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  Directed by
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  Starring
  Specs
  • Widescreen 1.85:1
  • 16:9 Enhanced
  • Dual Layer (RSDL )
  Languages
  • English: Dolby Digital Stereo
  Subtitles
  • None
  Extras
  • Theatrical trailer
  • Cast/crew biographies
  • Production notes
  • Photo gallery

The Deer Hunter

Studio Canal/Universal . R4 . COLOR . 183 mins . R . PAL

  Feature
Contract

The 1970s and early '80s was a period to rejoice if one was a Robert De Niro admirer. The Godfather Part II, Taxi Driver, and Raging Bull all showcased the amazing talent and versatility that this actor possesses. The Deer Hunter, made in 1978, is yet another example, with De Niro helping make it one of the most exceptional films of all time. The film is an epic in every sense of the word. Over three hours in length, it can leave you feeling mentally exhausted after watching it, due more to the confrontational nature and raw power of the film than the length. It was only director/producer Michael Cimino’s second film and was his only real success to date, but what a success.

The film’s story spans several years, as it follows a group of three friends and their families before, during, and after their tour of duty in Vietnam. The first section of the film takes the viewer into the lives of Michael (De Niro), Nick (Christopher Walken), and Steven (John Savage). We see what life for them is like in small-town USA, and the audience truly gets to know the central characters of the film in this time. Many have criticised the hour long time period it takes for the film to get to Vietnam, but this time helps the viewer to experience the hell that the friends go through later on in the film much more deeply.

"One shot is what it's all about."

The second act begins with a startling change of location. The scenes in Vietnam are gripping and full of suspense, as Michael and his two companions are captured by the Vietcong and forced to endure a hellish Russian Roulette torture where they are pitted against each other. Eventually they escape, but it is obvious that after their wartime experiences, all three are changed men.

The third segment deals with the emotional aftermath of the war on both the three men and their friends and family. The bond between the friends has changed, but is stronger than ever. There are some particularly superb performances by Walken and De Niro in the final act.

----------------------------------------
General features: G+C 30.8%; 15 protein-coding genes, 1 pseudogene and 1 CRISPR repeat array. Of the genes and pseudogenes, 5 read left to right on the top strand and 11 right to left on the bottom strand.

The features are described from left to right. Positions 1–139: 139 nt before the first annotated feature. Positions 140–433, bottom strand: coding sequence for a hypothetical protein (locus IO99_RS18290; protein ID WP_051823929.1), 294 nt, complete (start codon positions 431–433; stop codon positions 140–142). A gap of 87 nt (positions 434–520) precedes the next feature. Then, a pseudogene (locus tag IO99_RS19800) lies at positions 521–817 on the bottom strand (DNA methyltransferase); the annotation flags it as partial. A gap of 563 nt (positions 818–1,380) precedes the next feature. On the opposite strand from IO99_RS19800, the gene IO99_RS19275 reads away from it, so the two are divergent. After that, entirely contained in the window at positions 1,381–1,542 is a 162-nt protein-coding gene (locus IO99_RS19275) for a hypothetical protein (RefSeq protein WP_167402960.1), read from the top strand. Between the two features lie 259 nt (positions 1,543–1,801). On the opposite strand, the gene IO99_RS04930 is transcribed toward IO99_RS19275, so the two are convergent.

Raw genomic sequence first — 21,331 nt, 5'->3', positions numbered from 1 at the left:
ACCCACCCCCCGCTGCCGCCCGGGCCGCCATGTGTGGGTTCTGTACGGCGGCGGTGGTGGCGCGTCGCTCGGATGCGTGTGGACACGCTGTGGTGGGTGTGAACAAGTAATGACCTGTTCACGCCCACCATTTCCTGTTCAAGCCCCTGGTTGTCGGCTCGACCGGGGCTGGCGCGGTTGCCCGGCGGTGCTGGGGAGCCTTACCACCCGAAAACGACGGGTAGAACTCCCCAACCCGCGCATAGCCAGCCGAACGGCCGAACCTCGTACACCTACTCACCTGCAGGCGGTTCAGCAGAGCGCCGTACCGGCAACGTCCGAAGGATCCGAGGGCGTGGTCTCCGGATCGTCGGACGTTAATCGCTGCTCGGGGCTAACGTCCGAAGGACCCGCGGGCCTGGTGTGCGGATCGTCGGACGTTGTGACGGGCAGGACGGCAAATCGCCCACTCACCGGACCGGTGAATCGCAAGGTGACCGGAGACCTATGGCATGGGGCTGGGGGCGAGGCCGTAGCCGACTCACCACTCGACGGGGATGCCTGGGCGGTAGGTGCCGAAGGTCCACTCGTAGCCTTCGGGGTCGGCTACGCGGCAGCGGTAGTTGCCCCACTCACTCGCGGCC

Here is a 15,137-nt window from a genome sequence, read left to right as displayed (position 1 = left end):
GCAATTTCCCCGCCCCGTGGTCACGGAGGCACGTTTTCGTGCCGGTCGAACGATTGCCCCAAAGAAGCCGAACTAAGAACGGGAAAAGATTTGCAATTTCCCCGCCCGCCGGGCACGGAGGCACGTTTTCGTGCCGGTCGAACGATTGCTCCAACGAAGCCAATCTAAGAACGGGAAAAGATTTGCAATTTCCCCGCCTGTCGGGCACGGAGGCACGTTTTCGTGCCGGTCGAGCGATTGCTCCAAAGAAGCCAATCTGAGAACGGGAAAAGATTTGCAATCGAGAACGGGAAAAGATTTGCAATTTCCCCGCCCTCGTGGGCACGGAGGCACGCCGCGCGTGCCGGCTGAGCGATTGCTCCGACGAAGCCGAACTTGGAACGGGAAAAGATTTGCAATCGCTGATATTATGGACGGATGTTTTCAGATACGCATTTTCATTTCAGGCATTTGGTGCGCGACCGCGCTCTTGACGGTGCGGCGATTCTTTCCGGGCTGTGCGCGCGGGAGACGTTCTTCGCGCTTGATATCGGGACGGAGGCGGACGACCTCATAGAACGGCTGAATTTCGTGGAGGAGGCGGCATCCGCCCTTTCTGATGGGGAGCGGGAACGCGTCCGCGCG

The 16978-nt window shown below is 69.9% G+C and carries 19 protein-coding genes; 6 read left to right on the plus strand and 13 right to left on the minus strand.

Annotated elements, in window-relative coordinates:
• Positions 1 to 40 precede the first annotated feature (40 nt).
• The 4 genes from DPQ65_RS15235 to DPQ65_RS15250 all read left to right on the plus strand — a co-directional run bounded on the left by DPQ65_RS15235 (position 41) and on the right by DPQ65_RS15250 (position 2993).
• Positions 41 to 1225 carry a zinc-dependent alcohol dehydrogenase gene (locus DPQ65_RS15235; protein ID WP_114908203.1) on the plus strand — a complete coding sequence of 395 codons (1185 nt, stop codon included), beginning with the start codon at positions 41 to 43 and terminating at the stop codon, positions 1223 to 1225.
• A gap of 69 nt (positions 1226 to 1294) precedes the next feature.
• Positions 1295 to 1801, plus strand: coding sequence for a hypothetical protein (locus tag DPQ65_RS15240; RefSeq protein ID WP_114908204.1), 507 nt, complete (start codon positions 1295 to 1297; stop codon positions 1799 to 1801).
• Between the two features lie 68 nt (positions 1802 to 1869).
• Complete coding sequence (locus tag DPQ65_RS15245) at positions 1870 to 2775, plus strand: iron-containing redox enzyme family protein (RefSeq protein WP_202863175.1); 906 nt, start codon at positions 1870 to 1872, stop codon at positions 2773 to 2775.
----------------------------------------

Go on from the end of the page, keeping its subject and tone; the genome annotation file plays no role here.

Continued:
Video
Contract

The video transfer performs favourably when compared to other film transfers from the same era. It is 16x9 enhanced, and presented in an aspect of 2.30:1.

There is only a small number of film artefacts on the print; quite impressive for a film of this vintage. The one exception to this is a section of newsreel footage of Saigon, which is very grainy. It is entirely possible, however, that it was designed to be shown this way, as along with the grainy look it was shot using a different method than the rest of the film.

The disc is dual layered, with the layer change occurring at a change of scene, and is not very distracting.

For a film from this time period, the sharpness of the print is exceptional. One minor complaint concerns the contrast and shadow detail. In some scenes, particularly the night scenes in Saigon and in the dim bar scenes in Pennsylvania, details sometimes become murky and hidden. The faces of the characters can at times become concealed or obscured.

There are no subtitles available on the disc.

  Audio
Contract

There is one soundtrack available, and it is in Dolby Digital 2.0 surround. Overall, the audio is somewhat disappointing, especially in regards to the dialogue mixing. Sometimes the speech is prominent and loud, at other times it seems to be severely understated and subdued. In some scenes the sound effects drown out the dialogue, and this can become frustrating.

On a positive note, there are zero audio synch problems, and the musical score by Stanley Myers is of top quality and very suited to the theme of the film. The use of surround is very limited, and there is no use of the subwoofer.

  Extras
Contract

There is a minimal set of extras and they are:

Cast Biographies: Contains details on the five leading actors, but surprisingly not on the director.

Photo Gallery: The now almost standard selection of photographs of the cast and crew on location and behind the scenes.

Production Notes: Information and commentary from director Michael Cimino regarding his vision for the film.

Theatrical Trailer: This should only be viewed after watching the movie, as it gives away a great deal of the plot.

  Overall  
Contract

There is no doubt that The Deer Hunter is one of the great films of the 1970s, and the ideas and portrayals contained in it are superb. Its examination of the physical and in particular mental trauma associated with the Vietnam War is unparalleled. The audience is dragged through a draining three hours, and the impact of the film is undeniable. At times it is hard to watch, as the suspense and brutality can become overwhelming. However, if you are looking for the quintessential film that studies the catastrophic affects of war on the common person, this is definitely a film that you should see.


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      And I quote...
    "A brilliant film depicting both the physical and mental impact of the Vietnam War. Pity about the audio transfer though."
    - Robert Mack
      Review Equipment
    • DVD Player:
          Sony DVP-NS300
    • TV:
          Sony 68cm
    • Receiver:
          Sony STR-DE475
    • Speakers:
          Sony
    • Centre Speaker:
          Sony
    • Surrounds:
          Sony
    • Subwoofer:
          Sony Active Superwoofer
    • Audio Cables:
          Standard RCA
    • Video Cables:
          standard s-video
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